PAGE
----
There was once a time when the big three in the southern hemisphere occupied the top three positions in the World rugby rankings. South Africa, New Zealand and Australia once formed a trio that ruled the rugby world challenging one another to continue getting better time and time again.
In recent years, two of the teams have slumped in their form making it a one horse race when it comes to anything rugby related in the south. The Wallabies have dropped to their lowest reach and the Springboks are also struggling to recover from a shambolic Allister Coetzee era.
This has been a very jovial time for the All Blacks who have collected all the silverware but in the long run, this has affected their game and exposure as they continue to play the same teams often.
This has been proven right by recent exploits on their visit to the Northern hemisphere; a narrow 16-15 victory against the English in which they looked average and were outscored in terms of tries and a loss to Ireland where they looked to have lost the plot in a 16-9 shut out in Dublin.
Steve Hansen, coach of the All Blacks, echoed this sentiment when he said “Australia are under performing, leaving South Africa as the only southern hemisphere country providing the All Blacks with the top flight opposition they need.
Hansen added that their big Bledisloe Cup wins this year came against a team who “are not quite right” and weren’t at the same level as international heavyweights South Africa, England and Ireland.
The manner in which the world number one side lost to Ireland has surely sent Hansen and co. back to the drawing board as the All Blacks looked narrow in their attacks and kicked the ball away a lot in what seemed like speculation for chances. The Irish gave the world the blueprint on how to beat New Zealand and showed rugby that Barrett and the rest of the men in black are actually human.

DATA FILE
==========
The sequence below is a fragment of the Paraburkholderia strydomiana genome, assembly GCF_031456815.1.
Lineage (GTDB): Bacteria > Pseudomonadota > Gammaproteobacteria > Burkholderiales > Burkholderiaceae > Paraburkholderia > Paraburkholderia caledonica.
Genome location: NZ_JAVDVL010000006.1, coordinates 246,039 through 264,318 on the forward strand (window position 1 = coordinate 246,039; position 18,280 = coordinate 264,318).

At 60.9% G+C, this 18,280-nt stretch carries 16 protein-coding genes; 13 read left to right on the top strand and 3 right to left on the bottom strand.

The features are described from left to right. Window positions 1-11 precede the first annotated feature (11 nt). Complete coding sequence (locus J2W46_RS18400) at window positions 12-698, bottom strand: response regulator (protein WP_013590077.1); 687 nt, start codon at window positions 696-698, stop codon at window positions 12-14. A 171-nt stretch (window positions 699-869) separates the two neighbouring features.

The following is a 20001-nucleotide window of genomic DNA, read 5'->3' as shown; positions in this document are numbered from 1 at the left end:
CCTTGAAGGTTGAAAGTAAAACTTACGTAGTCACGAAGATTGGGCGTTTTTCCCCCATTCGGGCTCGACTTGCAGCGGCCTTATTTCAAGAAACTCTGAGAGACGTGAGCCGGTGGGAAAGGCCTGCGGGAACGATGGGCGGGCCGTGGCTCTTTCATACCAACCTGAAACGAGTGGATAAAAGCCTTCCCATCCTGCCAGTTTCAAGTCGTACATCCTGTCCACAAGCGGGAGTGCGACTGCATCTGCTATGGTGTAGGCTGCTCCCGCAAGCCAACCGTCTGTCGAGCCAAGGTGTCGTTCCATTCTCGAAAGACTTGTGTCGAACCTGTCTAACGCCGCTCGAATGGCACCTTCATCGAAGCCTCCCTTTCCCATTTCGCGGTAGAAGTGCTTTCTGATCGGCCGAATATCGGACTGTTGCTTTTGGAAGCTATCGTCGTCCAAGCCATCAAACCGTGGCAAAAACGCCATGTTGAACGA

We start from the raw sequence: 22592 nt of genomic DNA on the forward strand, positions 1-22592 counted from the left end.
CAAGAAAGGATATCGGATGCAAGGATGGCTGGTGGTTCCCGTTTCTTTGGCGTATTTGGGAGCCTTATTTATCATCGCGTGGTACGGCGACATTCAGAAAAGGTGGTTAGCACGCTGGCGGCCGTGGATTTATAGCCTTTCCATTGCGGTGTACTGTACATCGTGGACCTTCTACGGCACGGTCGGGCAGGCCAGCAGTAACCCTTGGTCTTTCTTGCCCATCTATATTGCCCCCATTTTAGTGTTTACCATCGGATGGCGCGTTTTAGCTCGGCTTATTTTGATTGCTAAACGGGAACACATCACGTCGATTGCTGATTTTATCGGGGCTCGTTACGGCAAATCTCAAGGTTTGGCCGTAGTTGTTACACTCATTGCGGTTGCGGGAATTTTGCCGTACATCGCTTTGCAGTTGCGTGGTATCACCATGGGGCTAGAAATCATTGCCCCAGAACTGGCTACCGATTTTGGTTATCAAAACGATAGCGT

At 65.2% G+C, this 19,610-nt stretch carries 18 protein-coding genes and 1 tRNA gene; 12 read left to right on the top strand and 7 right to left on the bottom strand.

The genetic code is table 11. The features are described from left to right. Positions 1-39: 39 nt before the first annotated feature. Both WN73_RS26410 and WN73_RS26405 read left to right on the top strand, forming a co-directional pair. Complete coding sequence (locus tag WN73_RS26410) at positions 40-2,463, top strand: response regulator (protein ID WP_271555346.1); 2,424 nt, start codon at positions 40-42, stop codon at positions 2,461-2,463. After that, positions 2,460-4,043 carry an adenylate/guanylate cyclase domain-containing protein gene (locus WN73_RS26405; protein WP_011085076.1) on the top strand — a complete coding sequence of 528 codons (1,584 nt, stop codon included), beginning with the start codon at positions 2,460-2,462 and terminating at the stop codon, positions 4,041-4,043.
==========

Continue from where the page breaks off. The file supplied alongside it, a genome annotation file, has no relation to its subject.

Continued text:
The All Blacks have scored just one try in two games in the North; a stat that hasn’t been heard of in decades which left many questioning the quality of opposition in the rugby championship as fellow southern hemisphere teams also fell to teams from the north. Rugby among the six nation sides might be criticized for its lack of “flavor” but they know their strengths and how to win, and that’s what counts.
Steve Hansen and a rugby fanatic nation in New Zealand will be worried if not rattled with less than a year from the rugby world cup.
Hansen had a lot to say on the matter,adding that, “I still believe Australia are a really good rugby side. – “There is definitely something missing because they are not quite right and are not performing to the level they can.” – “But the more we play teams like South Africa, Ireland and England, France which we have done this year it is good for us.
Rugby pundits on the other hand have chosen not to sugar coat matter as many have come out to label southern hemisphere competitions as weak; senior rugby journalist Gregor Paul of the New Zealand Herald labelled the Bledisloe Cup Tests as the “weakest currency” in top tier international rugby.
Paul said the All Blacks will suffer a slow malaise if Australian teams can’t unearth greater quality at Test and Super Rugby level. This has been evident at franchise level in the super rugby where Australian teams have been awful to watch with viewership of games dropping due to a lack of competition, it’s almost predictable to say that a New Zealand franchise will win super rugby year after year.
Something has to change or else this cancer will affect the All Blacks as well – competition is good.